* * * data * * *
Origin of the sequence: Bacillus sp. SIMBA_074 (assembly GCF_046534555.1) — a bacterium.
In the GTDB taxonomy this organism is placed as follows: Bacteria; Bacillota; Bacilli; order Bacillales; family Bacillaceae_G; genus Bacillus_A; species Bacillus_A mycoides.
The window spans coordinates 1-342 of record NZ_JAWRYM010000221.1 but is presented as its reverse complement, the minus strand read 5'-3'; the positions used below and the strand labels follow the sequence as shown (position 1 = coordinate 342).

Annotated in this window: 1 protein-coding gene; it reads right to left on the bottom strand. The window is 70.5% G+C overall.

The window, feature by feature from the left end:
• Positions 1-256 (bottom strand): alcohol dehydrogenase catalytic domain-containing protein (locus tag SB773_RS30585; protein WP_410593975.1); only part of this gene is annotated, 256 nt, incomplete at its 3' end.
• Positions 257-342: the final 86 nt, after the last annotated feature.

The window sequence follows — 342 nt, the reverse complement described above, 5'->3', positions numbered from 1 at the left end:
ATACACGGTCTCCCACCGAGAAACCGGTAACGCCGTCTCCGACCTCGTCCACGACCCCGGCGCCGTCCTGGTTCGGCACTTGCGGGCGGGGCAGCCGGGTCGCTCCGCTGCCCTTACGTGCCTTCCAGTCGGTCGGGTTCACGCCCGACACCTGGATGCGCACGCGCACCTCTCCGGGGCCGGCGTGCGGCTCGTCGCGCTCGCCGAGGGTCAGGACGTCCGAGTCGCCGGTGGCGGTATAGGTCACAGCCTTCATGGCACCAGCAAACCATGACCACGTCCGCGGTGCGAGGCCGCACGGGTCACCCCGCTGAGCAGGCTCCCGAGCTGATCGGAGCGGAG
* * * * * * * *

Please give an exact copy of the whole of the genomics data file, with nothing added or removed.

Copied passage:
Origin of the sequence: Bacillus sp. SIMBA_074 (assembly GCF_046534555.1) — a bacterium.
In the GTDB taxonomy this organism is placed as follows: Bacteria; Bacillota; Bacilli; order Bacillales; family Bacillaceae_G; genus Bacillus_A; species Bacillus_A mycoides.
The window spans coordinates 1-342 of record NZ_JAWRYM010000221.1 but is presented as its reverse complement, the minus strand read 5'-3'; the positions used below and the strand labels follow the sequence as shown (position 1 = coordinate 342).

Annotated in this window: 1 protein-coding gene; it reads right to left on the bottom strand. The window is 70.5% G+C overall.

The window, feature by feature from the left end:
• Positions 1-256 (bottom strand): alcohol dehydrogenase catalytic domain-containing protein (locus tag SB773_RS30585; protein WP_410593975.1); only part of this gene is annotated, 256 nt, incomplete at its 3' end.
• Positions 257-342: the final 86 nt, after the last annotated feature.

The window sequence follows — 342 nt, the reverse complement described above, 5'->3', positions numbered from 1 at the left end:
ATACACGGTCTCCCACCGAGAAACCGGTAACGCCGTCTCCGACCTCGTCCACGACCCCGGCGCCGTCCTGGTTCGGCACTTGCGGGCGGGGCAGCCGGGTCGCTCCGCTGCCCTTACGTGCCTTCCAGTCGGTCGGGTTCACGCCCGACACCTGGATGCGCACGCGCACCTCTCCGGGGCCGGCGTGCGGCTCGTCGCGCTCGCCGAGGGTCAGGACGTCCGAGTCGCCGGTGGCGGTATAGGTCACAGCCTTCATGGCACCAGCAAACCATGACCACGTCCGCGGTGCGAGGCCGCACGGGTCACCCCGCTGAGCAGGCTCCCGAGCTGATCGGAGCGGAG